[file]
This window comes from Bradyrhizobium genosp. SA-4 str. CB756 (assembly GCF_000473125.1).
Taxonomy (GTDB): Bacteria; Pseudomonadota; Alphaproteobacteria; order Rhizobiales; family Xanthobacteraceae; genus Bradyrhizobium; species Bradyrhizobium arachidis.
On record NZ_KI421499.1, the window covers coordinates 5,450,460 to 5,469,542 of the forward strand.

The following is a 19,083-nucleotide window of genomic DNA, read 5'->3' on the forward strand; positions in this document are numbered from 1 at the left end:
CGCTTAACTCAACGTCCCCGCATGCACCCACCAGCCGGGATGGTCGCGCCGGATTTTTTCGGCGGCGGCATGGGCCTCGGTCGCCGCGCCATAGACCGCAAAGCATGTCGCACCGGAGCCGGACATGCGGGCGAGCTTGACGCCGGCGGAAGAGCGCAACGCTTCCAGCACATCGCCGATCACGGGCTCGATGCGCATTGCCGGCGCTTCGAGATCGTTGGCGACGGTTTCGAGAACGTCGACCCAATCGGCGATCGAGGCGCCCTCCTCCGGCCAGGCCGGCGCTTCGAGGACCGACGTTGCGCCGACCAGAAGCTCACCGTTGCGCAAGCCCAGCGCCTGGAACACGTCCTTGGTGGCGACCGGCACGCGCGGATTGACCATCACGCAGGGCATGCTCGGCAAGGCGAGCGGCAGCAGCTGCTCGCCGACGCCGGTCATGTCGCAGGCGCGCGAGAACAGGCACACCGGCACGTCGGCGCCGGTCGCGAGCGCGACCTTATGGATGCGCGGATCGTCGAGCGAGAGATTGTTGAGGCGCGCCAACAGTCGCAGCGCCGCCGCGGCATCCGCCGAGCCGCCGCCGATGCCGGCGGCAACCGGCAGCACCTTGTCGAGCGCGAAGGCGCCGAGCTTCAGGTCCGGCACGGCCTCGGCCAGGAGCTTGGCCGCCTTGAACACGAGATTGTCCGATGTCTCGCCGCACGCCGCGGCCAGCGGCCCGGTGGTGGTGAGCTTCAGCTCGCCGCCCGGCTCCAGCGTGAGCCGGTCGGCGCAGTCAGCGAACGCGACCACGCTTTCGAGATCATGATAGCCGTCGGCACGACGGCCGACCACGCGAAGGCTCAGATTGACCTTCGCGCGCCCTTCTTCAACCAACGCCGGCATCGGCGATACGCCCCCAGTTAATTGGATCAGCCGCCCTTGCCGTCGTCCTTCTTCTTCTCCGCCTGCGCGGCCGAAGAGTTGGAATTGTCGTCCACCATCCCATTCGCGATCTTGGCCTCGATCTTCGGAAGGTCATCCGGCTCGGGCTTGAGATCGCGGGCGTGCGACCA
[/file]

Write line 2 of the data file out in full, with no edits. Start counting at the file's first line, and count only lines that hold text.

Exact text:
Taxonomy (GTDB): Bacteria; Pseudomonadota; Alphaproteobacteria; order Rhizobiales; family Xanthobacteraceae; genus Bradyrhizobium; species Bradyrhizobium arachidis.